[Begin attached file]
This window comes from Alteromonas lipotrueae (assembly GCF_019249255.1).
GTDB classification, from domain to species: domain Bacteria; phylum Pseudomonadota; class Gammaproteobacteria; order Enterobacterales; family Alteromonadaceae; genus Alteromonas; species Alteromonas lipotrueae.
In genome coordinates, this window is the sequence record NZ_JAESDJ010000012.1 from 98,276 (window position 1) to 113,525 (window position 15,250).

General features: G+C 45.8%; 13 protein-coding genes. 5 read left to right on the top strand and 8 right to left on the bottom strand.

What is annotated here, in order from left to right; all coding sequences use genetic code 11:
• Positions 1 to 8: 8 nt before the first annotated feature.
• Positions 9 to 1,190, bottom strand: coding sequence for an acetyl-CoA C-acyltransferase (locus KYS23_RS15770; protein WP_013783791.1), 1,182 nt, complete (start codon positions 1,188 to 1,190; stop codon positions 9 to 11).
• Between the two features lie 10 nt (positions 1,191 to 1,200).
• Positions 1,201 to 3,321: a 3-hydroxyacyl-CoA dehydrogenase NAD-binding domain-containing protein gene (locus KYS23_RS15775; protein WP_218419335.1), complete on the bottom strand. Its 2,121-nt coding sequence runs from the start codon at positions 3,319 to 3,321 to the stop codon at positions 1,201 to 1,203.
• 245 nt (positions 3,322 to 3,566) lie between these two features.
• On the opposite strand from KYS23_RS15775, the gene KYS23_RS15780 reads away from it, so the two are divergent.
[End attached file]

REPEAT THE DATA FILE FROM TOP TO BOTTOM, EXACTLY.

This window comes from Alteromonas lipotrueae (assembly GCF_019249255.1).
GTDB classification, from domain to species: domain Bacteria; phylum Pseudomonadota; class Gammaproteobacteria; order Enterobacterales; family Alteromonadaceae; genus Alteromonas; species Alteromonas lipotrueae.
In genome coordinates, this window is the sequence record NZ_JAESDJ010000012.1 from 98,276 (window position 1) to 113,525 (window position 15,250).

General features: G+C 45.8%; 13 protein-coding genes. 5 read left to right on the top strand and 8 right to left on the bottom strand.

What is annotated here, in order from left to right; all coding sequences use genetic code 11:
• Positions 1 to 8: 8 nt before the first annotated feature.
• Positions 9 to 1,190, bottom strand: coding sequence for an acetyl-CoA C-acyltransferase (locus KYS23_RS15770; protein WP_013783791.1), 1,182 nt, complete (start codon positions 1,188 to 1,190; stop codon positions 9 to 11).
• Between the two features lie 10 nt (positions 1,191 to 1,200).
• Positions 1,201 to 3,321: a 3-hydroxyacyl-CoA dehydrogenase NAD-binding domain-containing protein gene (locus KYS23_RS15775; protein WP_218419335.1), complete on the bottom strand. Its 2,121-nt coding sequence runs from the start codon at positions 3,319 to 3,321 to the stop codon at positions 1,201 to 1,203.
• 245 nt (positions 3,322 to 3,566) lie between these two features.
• On the opposite strand from KYS23_RS15775, the gene KYS23_RS15780 reads away from it, so the two are divergent.